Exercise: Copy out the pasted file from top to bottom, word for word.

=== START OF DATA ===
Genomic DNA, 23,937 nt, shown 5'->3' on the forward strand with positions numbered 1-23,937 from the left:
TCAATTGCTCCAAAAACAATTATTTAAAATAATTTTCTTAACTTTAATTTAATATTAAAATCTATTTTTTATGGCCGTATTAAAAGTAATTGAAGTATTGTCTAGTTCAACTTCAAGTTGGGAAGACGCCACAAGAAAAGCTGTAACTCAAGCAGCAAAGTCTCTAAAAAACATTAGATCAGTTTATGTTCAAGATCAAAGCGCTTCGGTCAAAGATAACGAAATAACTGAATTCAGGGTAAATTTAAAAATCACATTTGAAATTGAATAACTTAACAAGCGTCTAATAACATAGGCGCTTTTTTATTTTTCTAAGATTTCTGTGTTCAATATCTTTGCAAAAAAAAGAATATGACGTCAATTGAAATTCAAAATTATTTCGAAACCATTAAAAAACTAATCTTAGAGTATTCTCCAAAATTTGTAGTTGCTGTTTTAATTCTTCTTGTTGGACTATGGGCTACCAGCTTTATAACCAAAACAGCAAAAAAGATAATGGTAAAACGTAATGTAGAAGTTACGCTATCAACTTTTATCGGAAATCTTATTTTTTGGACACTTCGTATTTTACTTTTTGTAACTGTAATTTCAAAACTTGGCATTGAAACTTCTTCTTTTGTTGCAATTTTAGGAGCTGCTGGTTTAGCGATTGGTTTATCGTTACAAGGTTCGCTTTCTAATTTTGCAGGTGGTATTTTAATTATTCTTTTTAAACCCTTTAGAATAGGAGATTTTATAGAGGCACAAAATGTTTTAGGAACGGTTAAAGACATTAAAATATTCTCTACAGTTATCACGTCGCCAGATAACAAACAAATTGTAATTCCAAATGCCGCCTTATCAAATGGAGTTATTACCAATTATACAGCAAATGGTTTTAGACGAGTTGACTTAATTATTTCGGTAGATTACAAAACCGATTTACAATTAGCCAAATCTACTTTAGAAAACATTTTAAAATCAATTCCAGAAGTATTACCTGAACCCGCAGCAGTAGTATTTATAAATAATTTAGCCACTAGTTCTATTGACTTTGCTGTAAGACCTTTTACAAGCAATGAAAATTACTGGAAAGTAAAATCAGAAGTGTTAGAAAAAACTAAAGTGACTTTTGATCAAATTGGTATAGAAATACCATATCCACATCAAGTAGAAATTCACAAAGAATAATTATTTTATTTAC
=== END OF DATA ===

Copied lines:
Genomic DNA, 23,937 nt, shown 5'->3' on the forward strand with positions numbered 1-23,937 from the left:
TCAATTGCTCCAAAAACAATTATTTAAAATAATTTTCTTAACTTTAATTTAATATTAAAATCTATTTTTTATGGCCGTATTAAAAGTAATTGAAGTATTGTCTAGTTCAACTTCAAGTTGGGAAGACGCCACAAGAAAAGCTGTAACTCAAGCAGCAAAGTCTCTAAAAAACATTAGATCAGTTTATGTTCAAGATCAAAGCGCTTCGGTCAAAGATAACGAAATAACTGAATTCAGGGTAAATTTAAAAATCACATTTGAAATTGAATAACTTAACAAGCGTCTAATAACATAGGCGCTTTTTTATTTTTCTAAGATTTCTGTGTTCAATATCTTTGCAAAAAAAAGAATATGACGTCAATTGAAATTCAAAATTATTTCGAAACCATTAAAAAACTAATCTTAGAGTATTCTCCAAAATTTGTAGTTGCTGTTTTAATTCTTCTTGTTGGACTATGGGCTACCAGCTTTATAACCAAAACAGCAAAAAAGATAATGGTAAAACGTAATGTAGAAGTTACGCTATCAACTTTTATCGGAAATCTTATTTTTTGGACACTTCGTATTTTACTTTTTGTAACTGTAATTTCAAAACTTGGCATTGAAACTTCTTCTTTTGTTGCAATTTTAGGAGCTGCTGGTTTAGCGATTGGTTTATCGTTACAAGGTTCGCTTTCTAATTTTGCAGGTGGTATTTTAATTATTCTTTTTAAACCCTTTAGAATAGGAGATTTTATAGAGGCACAAAATGTTTTAGGAACGGTTAAAGACATTAAAATATTCTCTACAGTTATCACGTCGCCAGATAACAAACAAATTGTAATTCCAAATGCCGCCTTATCAAATGGAGTTATTACCAATTATACAGCAAATGGTTTTAGACGAGTTGACTTAATTATTTCGGTAGATTACAAAACCGATTTACAATTAGCCAAATCTACTTTAGAAAACATTTTAAAATCAATTCCAGAAGTATTACCTGAACCCGCAGCAGTAGTATTTATAAATAATTTAGCCACTAGTTCTATTGACTTTGCTGTAAGACCTTTTACAAGCAATGAAAATTACTGGAAAGTAAAATCAGAAGTGTTAGAAAAAACTAAAGTGACTTTTGATCAAATTGGTATAGAAATACCATATCCACATCAAGTAGAAATTCACAAAGAATAATTATTTTATTTAC